Business 26 June 2018

Erik Gibbs

South Korea government refutes 10% crypto tax claims

South Korean cryptocurrency traders can breathe a little easier. According to the South Korean news outlet Chosun, the country’s Ministry of Strategy and Finance (MSF) has denied rumors that South Korean crypto traders will soon have to begin paying capital gains taxes on cryptocurrency profits. The bad news is that, at some point, the tax will be implemented.

The MSF was rumored to be considering a 10% capital gains tax for the industry. Regardless of the investment amount, everyone would have been liable for paying the 10%. However, the MSF isn’t ready to move forward yet. According to a government official, “We have already decided to tax profits from investments in cryptocurrency. The question is only how much time we should give investors and when to start implementing it.”

The South Korean government doesn’t believe cryptocurrencies are either financial or investment products. To that end, it will classify profits on cryptocurrency investments as “other income.” This category is used as a catch-all for anything deemed unclassifiable and defines the tax structure for irregular or temporary income. The new cryptocurrency tax was previously reported as being considered for inclusion in the current tax year, allowing for a grace period of one to two years before being implemented.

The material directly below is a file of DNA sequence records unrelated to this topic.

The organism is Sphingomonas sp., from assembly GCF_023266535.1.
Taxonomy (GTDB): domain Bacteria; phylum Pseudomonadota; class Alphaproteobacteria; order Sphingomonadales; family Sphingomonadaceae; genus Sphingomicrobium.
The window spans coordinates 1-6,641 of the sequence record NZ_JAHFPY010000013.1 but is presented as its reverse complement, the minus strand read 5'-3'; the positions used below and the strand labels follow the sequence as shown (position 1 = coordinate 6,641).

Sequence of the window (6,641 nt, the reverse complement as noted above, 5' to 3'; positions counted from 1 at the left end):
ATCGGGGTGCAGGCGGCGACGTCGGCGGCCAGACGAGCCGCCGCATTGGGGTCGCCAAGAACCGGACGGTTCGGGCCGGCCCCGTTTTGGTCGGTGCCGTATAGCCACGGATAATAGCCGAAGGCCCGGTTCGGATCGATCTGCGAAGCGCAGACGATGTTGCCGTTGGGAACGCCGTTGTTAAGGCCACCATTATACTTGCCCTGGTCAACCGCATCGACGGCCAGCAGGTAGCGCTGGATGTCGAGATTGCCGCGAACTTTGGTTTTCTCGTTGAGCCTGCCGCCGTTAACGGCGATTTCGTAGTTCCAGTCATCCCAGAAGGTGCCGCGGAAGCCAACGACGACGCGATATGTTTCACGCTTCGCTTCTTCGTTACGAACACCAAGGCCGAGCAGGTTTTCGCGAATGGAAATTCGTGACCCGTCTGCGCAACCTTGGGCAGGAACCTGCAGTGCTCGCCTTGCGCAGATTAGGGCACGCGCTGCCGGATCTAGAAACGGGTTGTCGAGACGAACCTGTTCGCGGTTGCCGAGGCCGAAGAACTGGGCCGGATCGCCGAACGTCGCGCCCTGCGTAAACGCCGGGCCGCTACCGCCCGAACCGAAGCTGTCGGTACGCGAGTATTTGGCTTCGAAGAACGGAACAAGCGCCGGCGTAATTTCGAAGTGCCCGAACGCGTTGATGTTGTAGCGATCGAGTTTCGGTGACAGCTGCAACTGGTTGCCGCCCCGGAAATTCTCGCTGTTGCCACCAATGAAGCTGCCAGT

The MSF trashed a possible bill, saying that there is still not enough consensus on the information gathered to establish the tax criteria. Another media outlet, Business Korea, opines that any tax structure will “take a considerable [period of] time.” Even if the government moves to implement taxes on crypto trading earnings, there would still need to be a complete system created to hash out the legal framework of the tax structure.

The tax division of the Ministry of Information and Communication could be looking at introducing a proposal to the National Assembly this August that would revise the country’s tax code. The government has been conducting a lot of research into taxation in various countries, including the U.S., Japan and Germany.

South Korea has warmed up to cryptocurrencies. While it is pushing for regulation, it is also working to ease cryptocurrency trading regulations. The moves come following a great deal of speculation at the beginning of the year that the country was considering a complete ban on digital currency. However, recent moves show that just the opposite is happening, and many watch cryptocurrency movements in South Korea to gauge how the markets will act.

Note: Tokens on the Bitcoin Core (SegWit) chain are referenced as BTC coins; tokens on the Bitcoin Cash ABC chain are referenced as BCH, BCH-ABC or BAB coins.

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